top of page

How to Apply for SBA Paycheck Protection Program Loan Forgiveness

Updated: Jan 8, 2021

For many PPP loan borrowers that obtained a loan in the spring of this year, there is a high likelihood that the PPP loan of two and a half months (i.e. 10 weeks) of payroll dried up for you a long time ago.  Even those borrowers who obtained loans near the end of the application window will find their funds whittling down in the next few weeks.  Therefore, your attention has likely shifted towards the loan forgiveness process and application, if it has not been there already for the past few months.

Understand your bank’s process

As we have stated in our previous communications, the first thing borrowers will want to understand is their respective bank’s process.  Many of the larger banks have created their own portals to accept the necessary data points and documentation.  Therefore, in those circumstances, while preparing the SBA’s PPP forgiveness form may be helpful, borrowers will likely not be submitting that to their bank.  Smaller banks may be more accommodating or even require the SBA’s forgiveness application.  Additionally, certain banks are currently only accepting forgiveness applications for loans over a certain dollar threshold, which could be $150,000 or even $2 million loans.  With the uncertainty around automatic and modified forgiveness, banks have been reluctant to accept forgiveness applications below those thresholds.  They feel their effort could dramatically diminish if an automatic or modified forgiveness process is agreed upon within Congress.  Therefore, understanding your bank’s situation is the first critical step in this journey.

Key facts about PPP loan forgiveness

  1. Due date – While there is no defined due date to submit your PPP loan application, borrowers should understand that loan payment requirements begin 10 months following the end of the covered period. Keep in mind the Paycheck Protection Program Flexibility Act (P.L. 116-142) automatically extended the covered period of all loans to 24 weeks (with an allowable election back to 8 weeks for certain loans acquired prior to June 5, 2020).  Therefore, borrowers may start their 10-month clock upon the end of a 24-week covered period, regardless of whether an 8-week covered period election is claimed.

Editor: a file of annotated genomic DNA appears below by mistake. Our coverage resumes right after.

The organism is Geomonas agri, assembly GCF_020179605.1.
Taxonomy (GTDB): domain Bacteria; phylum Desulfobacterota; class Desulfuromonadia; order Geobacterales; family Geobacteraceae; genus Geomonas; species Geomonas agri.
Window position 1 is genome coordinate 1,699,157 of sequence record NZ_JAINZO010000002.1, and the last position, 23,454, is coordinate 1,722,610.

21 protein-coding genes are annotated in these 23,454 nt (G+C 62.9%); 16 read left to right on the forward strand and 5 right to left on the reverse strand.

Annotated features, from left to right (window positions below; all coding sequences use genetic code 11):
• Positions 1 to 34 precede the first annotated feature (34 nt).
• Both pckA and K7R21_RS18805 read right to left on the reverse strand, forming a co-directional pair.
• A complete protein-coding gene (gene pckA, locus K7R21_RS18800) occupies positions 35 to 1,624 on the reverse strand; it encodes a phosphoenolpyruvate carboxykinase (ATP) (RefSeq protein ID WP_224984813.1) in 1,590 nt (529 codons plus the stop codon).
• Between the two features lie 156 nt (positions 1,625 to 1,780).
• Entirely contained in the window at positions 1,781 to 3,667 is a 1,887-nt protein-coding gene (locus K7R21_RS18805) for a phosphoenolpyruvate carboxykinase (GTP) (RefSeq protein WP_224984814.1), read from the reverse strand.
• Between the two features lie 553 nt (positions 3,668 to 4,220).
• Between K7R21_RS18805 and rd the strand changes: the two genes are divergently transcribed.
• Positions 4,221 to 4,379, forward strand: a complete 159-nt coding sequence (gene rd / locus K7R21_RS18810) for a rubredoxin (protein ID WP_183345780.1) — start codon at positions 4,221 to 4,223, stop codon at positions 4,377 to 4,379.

2. Filing before the end of the covered period – While filing early, prior to end of a covered period, is permissible, there is a catch. Filing early limits the maximum eligible compensation for both employees and owner-employees.  Such a reduction is determined by the pro-rata percentage of weeks claimed divided by the maximum number of weeks allowable for the covered period (i.e. 8 or 24) For example, if a borrower claims a 24-week covered period, but files for forgiveness after week 14, the maximum eligible compensation would be: Employee: (14 / 24) x $46,154 = $26,923 Owner-Employee: (14 / 24) x $20,833 = $12,152 In the above example, an Owner-Employee’s maximum eligible compensation when filing after 14 weeks and claiming a 24-week covered period is actually lower than the maximum available under the 8-week covered period, $15,385.  Therefore, while your PPP funds may have dried up and your calculations show that you are scheduled to obtain full forgiveness, it would behoove borrowers to wait until after the conclusion of their covered period before filing their forgiveness applications to ensure their maximum eligibility is not inadvertently limited.